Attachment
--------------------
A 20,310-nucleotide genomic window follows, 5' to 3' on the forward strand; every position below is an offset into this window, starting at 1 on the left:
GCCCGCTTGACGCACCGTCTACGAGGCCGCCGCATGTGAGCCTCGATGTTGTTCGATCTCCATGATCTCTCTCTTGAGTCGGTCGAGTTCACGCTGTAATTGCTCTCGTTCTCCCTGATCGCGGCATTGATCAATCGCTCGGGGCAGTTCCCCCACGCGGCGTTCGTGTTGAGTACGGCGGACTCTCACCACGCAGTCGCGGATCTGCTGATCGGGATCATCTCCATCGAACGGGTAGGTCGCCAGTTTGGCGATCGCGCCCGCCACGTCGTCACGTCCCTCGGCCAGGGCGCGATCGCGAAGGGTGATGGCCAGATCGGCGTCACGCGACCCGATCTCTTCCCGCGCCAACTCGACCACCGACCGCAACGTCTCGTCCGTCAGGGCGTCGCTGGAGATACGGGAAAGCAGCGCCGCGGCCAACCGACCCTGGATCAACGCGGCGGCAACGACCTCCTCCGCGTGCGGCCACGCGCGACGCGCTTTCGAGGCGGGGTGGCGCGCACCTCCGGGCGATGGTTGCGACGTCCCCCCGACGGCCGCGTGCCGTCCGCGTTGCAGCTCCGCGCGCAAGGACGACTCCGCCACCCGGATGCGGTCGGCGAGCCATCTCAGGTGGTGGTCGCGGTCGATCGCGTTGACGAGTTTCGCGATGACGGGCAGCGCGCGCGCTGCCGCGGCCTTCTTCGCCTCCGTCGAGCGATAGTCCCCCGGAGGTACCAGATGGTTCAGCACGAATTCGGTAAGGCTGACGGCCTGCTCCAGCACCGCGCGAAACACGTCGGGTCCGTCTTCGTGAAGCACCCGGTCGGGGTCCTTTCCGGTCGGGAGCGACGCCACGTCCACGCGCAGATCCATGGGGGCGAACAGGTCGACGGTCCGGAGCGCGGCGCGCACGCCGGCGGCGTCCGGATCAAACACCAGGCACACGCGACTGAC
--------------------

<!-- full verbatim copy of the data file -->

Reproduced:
A 20,310-nucleotide genomic window follows, 5' to 3' on the forward strand; every position below is an offset into this window, starting at 1 on the left:
GCCCGCTTGACGCACCGTCTACGAGGCCGCCGCATGTGAGCCTCGATGTTGTTCGATCTCCATGATCTCTCTCTTGAGTCGGTCGAGTTCACGCTGTAATTGCTCTCGTTCTCCCTGATCGCGGCATTGATCAATCGCTCGGGGCAGTTCCCCCACGCGGCGTTCGTGTTGAGTACGGCGGACTCTCACCACGCAGTCGCGGATCTGCTGATCGGGATCATCTCCATCGAACGGGTAGGTCGCCAGTTTGGCGATCGCGCCCGCCACGTCGTCACGTCCCTCGGCCAGGGCGCGATCGCGAAGGGTGATGGCCAGATCGGCGTCACGCGACCCGATCTCTTCCCGCGCCAACTCGACCACCGACCGCAACGTCTCGTCCGTCAGGGCGTCGCTGGAGATACGGGAAAGCAGCGCCGCGGCCAACCGACCCTGGATCAACGCGGCGGCAACGACCTCCTCCGCGTGCGGCCACGCGCGACGCGCTTTCGAGGCGGGGTGGCGCGCACCTCCGGGCGATGGTTGCGACGTCCCCCCGACGGCCGCGTGCCGTCCGCGTTGCAGCTCCGCGCGCAAGGACGACTCCGCCACCCGGATGCGGTCGGCGAGCCATCTCAGGTGGTGGTCGCGGTCGATCGCGTTGACGAGTTTCGCGATGACGGGCAGCGCGCGCGCTGCCGCGGCCTTCTTCGCCTCCGTCGAGCGATAGTCCCCCGGAGGTACCAGATGGTTCAGCACGAATTCGGTAAGGCTGACGGCCTGCTCCAGCACCGCGCGAAACACGTCGGGTCCGTCTTCGTGAAGCACCCGGTCGGGGTCCTTTCCGGTCGGGAGCGACGCCACGTCCACGCGCAGATCCATGGGGGCGAACAGGTCGACGGTCCGGAGCGCGGCGCGCACGCCGGCGGCGTCCGGATCAAACACCAGGCACACGCGACTGAC